When shopping, wear comfortable clothes, and if you co-sleep, bring your partner. You may also want to bring your pillows. Be prepared to kick off your shoes. Then, you and your partner should test out each mattress by lying in your normal sleep positions for 10 to 15 minutes. Though you might be embarrassed, you'll get a much more accurate reading of how your body responds to the mattress then if you pressed your hands into the mattress to see how it responds to your touch. And no one will be thinking, "Get a room," provided you're just simulating sleep.
What you're looking for are comfort and support.
"Comfort is immediately obvious when you lie down on the mattress, while support can be harder to judge," says David Perry, executive editor of
"Furniture Today" magazine. "Sometimes you don't know if a mattress is supportive until the following morning."
Such being the case, "Many retailers offer a 'comfort guarantee' that allows you to take [a mattress] home, try it out for so many days and return it if it doesn't work out," Maloney says.
A comfort guarantee is not the same as a warrantee, which protects against product defects, not loss of comfort and support over time, she adds. Home trial periods vary, but 30 to 60 days is fairly common. Make sure there's a money-back guarantee unless you're fine with a store credit. Also, ask if any pickup and restocking fees apply.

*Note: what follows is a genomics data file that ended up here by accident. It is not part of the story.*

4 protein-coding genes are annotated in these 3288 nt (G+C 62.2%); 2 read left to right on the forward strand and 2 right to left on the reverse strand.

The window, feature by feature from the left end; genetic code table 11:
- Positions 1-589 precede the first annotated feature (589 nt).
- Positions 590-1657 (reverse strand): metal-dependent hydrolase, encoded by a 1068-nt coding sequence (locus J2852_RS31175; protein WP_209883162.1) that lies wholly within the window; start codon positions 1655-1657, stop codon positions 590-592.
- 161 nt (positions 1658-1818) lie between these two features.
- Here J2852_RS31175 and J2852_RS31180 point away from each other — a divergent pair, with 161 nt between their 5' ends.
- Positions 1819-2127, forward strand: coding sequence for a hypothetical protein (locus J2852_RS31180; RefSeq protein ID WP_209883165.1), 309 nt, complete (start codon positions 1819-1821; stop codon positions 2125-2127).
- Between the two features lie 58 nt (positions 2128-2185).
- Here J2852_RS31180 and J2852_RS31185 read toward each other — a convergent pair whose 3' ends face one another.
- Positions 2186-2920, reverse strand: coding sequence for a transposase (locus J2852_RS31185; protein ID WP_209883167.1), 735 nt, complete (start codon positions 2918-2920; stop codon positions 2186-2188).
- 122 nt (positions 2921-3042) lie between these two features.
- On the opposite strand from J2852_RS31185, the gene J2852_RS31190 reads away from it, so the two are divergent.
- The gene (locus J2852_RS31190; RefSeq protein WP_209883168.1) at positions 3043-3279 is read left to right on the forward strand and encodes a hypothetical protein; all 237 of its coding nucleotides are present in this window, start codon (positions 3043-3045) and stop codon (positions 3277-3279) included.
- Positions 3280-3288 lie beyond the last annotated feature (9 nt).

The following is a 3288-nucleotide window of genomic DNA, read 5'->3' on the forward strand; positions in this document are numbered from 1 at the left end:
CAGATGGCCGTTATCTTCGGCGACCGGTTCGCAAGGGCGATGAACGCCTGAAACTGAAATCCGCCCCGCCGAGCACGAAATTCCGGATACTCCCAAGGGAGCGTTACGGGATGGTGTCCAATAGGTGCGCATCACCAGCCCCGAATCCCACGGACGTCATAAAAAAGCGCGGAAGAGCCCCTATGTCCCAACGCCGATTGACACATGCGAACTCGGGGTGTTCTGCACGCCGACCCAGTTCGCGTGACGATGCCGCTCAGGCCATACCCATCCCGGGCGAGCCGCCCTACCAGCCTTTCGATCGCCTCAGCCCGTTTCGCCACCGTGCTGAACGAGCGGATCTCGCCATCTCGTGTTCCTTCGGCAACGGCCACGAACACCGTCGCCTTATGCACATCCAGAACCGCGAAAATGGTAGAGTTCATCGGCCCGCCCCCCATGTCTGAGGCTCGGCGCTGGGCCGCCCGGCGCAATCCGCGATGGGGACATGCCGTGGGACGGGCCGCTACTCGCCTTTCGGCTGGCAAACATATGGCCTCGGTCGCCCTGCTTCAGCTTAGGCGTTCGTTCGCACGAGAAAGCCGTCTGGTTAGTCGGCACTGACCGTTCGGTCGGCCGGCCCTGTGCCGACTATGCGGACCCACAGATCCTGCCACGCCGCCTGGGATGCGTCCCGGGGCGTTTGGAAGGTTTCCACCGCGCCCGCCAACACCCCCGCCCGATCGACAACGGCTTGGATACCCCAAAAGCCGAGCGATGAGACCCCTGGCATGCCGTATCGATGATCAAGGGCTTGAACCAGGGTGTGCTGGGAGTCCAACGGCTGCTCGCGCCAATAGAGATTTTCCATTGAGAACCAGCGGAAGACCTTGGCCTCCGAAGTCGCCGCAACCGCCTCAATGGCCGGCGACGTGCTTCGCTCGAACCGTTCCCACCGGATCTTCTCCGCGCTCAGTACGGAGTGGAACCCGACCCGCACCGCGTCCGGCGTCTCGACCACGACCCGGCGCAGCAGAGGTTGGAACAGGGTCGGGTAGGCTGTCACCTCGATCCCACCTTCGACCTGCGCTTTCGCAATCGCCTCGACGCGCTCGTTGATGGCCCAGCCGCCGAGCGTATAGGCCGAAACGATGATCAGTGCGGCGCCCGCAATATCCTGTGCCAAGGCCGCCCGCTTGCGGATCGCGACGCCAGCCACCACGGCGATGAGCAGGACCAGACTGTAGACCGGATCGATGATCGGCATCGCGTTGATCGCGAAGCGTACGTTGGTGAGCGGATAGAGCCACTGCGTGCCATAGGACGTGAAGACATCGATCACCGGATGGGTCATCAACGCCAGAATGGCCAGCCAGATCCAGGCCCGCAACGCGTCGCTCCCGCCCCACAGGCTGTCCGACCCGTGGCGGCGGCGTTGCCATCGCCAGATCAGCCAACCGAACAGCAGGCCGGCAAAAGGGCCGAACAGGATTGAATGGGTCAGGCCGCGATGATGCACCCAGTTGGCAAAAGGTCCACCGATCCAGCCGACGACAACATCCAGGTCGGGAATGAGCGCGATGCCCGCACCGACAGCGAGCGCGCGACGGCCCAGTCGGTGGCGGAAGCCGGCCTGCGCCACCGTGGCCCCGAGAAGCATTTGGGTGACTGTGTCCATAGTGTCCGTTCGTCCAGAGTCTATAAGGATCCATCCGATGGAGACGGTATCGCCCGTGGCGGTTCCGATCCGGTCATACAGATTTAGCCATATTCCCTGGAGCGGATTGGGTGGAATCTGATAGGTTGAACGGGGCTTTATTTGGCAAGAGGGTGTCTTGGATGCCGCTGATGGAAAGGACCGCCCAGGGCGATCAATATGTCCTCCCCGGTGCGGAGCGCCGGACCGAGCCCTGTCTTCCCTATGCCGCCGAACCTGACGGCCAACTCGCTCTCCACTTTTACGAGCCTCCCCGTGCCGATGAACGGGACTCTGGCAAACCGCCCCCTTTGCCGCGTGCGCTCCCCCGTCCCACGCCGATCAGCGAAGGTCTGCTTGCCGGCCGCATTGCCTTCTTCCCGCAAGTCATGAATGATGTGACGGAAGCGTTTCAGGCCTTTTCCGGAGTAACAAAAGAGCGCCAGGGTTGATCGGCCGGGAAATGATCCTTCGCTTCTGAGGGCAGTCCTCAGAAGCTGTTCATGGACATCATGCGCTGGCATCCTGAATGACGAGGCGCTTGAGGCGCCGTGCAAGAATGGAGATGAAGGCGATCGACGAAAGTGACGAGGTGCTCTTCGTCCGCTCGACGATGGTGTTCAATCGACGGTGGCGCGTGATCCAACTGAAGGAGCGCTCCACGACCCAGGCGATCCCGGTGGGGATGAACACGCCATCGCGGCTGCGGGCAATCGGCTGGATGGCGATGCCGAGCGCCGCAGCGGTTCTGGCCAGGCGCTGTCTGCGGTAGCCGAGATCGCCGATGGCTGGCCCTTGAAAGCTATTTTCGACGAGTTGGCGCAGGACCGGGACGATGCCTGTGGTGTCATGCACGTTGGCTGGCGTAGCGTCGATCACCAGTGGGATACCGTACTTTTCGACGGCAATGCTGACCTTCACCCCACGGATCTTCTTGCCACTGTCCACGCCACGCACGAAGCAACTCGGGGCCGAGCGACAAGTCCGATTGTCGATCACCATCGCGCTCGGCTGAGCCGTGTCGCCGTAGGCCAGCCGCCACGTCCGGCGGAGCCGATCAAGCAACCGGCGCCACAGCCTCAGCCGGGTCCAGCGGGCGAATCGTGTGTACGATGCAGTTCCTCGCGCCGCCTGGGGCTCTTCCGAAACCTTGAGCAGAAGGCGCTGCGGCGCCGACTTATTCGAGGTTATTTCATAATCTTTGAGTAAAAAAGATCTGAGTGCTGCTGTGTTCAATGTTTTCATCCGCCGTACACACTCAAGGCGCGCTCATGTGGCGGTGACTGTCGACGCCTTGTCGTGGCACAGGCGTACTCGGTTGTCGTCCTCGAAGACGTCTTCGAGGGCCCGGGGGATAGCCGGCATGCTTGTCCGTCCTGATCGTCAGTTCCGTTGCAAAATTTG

There are several types of mattresses to choose from. The most trendy are high-density or memory foam mattresses, latex mattresses and eco-friendly mattresses made of soy-based foams, sustainable wood framing, and natural and organic cotton and wool. Natura, a Canadian producer with U.S. dealers, is a forerunner in "green" bedding. Simmons has an eco-friendly line called Natural Care.
Latex and foam mattresses are recommended for allergy sufferers because they don't harbor dust mites.
Trends and new technology aside, the most widely sold type of mattress is the familiar old innerspring mattress, consisting of coiled springs covered with layers of upholstery.
Your customary sleep position may help determine the best mattress set for you. Side sleepers put pressure on their shoulders and hips and may be more comfortable on a cushiony mattress to relieve those pressure points. Back sleepers may prefer a memory foam mattress to conform to the curvature of their spines. Unless you and your partner are all-night spooners, you should buy the largest mattress that fits your bedroom and your budget, and that can be maneuvered up tricky stairwells and around tight corners. That way, you can both stretch out a bit without crowding the other person or accidentally waking them with your ice-cold feet.
The best time to purchase a mattress set is on national holidays, like Memorial Day and Labor Day, when they go on sale. Some consumers successfully negotiate the cost, but certain brands invariably sell for the sticker price. To extend the life of a mattress, occasionally rotate and flip it (from end-to-end and from top-to-bottom) according to the manufacturer's instructions. Some one-sided mattresses, such as pillow-top models, need not be flipped.